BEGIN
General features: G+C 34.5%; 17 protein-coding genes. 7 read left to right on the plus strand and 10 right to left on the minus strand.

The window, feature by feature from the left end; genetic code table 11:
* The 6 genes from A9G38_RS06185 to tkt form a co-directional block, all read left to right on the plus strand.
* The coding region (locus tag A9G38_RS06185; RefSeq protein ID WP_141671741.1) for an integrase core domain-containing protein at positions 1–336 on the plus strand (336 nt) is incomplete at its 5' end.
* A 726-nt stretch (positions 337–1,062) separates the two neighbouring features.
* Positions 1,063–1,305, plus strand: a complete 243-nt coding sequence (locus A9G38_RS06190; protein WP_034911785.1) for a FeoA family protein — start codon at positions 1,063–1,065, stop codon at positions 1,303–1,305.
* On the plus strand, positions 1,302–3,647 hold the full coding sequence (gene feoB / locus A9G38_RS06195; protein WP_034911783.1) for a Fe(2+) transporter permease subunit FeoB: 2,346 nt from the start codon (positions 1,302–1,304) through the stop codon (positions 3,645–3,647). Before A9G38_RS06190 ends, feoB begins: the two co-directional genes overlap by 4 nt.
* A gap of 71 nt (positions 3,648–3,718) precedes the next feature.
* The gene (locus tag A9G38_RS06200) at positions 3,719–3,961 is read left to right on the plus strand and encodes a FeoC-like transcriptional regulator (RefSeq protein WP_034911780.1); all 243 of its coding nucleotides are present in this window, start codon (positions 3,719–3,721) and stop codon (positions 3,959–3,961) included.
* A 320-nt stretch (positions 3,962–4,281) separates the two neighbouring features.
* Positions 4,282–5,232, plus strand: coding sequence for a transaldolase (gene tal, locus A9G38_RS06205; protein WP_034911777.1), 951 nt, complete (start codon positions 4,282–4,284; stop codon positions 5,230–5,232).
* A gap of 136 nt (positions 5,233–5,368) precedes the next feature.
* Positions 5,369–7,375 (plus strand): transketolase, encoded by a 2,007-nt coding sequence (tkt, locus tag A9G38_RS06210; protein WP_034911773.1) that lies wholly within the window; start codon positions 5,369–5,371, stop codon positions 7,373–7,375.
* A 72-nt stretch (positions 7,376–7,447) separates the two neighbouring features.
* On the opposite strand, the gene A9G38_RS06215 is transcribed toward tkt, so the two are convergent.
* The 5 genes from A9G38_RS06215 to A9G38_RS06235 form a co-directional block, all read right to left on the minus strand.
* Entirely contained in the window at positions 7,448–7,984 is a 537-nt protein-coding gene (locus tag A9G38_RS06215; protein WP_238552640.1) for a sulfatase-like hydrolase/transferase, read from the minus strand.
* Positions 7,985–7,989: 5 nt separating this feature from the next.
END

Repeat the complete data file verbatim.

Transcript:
General features: G+C 34.5%; 17 protein-coding genes. 7 read left to right on the plus strand and 10 right to left on the minus strand.

The window, feature by feature from the left end; genetic code table 11:
* The 6 genes from A9G38_RS06185 to tkt form a co-directional block, all read left to right on the plus strand.
* The coding region (locus tag A9G38_RS06185; RefSeq protein ID WP_141671741.1) for an integrase core domain-containing protein at positions 1–336 on the plus strand (336 nt) is incomplete at its 5' end.
* A 726-nt stretch (positions 337–1,062) separates the two neighbouring features.
* Positions 1,063–1,305, plus strand: a complete 243-nt coding sequence (locus A9G38_RS06190; protein WP_034911785.1) for a FeoA family protein — start codon at positions 1,063–1,065, stop codon at positions 1,303–1,305.
* On the plus strand, positions 1,302–3,647 hold the full coding sequence (gene feoB / locus A9G38_RS06195; protein WP_034911783.1) for a Fe(2+) transporter permease subunit FeoB: 2,346 nt from the start codon (positions 1,302–1,304) through the stop codon (positions 3,645–3,647). Before A9G38_RS06190 ends, feoB begins: the two co-directional genes overlap by 4 nt.
* A gap of 71 nt (positions 3,648–3,718) precedes the next feature.
* The gene (locus tag A9G38_RS06200) at positions 3,719–3,961 is read left to right on the plus strand and encodes a FeoC-like transcriptional regulator (RefSeq protein WP_034911780.1); all 243 of its coding nucleotides are present in this window, start codon (positions 3,719–3,721) and stop codon (positions 3,959–3,961) included.
* A 320-nt stretch (positions 3,962–4,281) separates the two neighbouring features.
* Positions 4,282–5,232, plus strand: coding sequence for a transaldolase (gene tal, locus A9G38_RS06205; protein WP_034911777.1), 951 nt, complete (start codon positions 4,282–4,284; stop codon positions 5,230–5,232).
* A gap of 136 nt (positions 5,233–5,368) precedes the next feature.
* Positions 5,369–7,375 (plus strand): transketolase, encoded by a 2,007-nt coding sequence (tkt, locus tag A9G38_RS06210; protein WP_034911773.1) that lies wholly within the window; start codon positions 5,369–5,371, stop codon positions 7,373–7,375.
* A 72-nt stretch (positions 7,376–7,447) separates the two neighbouring features.
* On the opposite strand, the gene A9G38_RS06215 is transcribed toward tkt, so the two are convergent.
* The 5 genes from A9G38_RS06215 to A9G38_RS06235 form a co-directional block, all read right to left on the minus strand.
* Entirely contained in the window at positions 7,448–7,984 is a 537-nt protein-coding gene (locus tag A9G38_RS06215; protein WP_238552640.1) for a sulfatase-like hydrolase/transferase, read from the minus strand.
* Positions 7,985–7,989: 5 nt separating this feature from the next.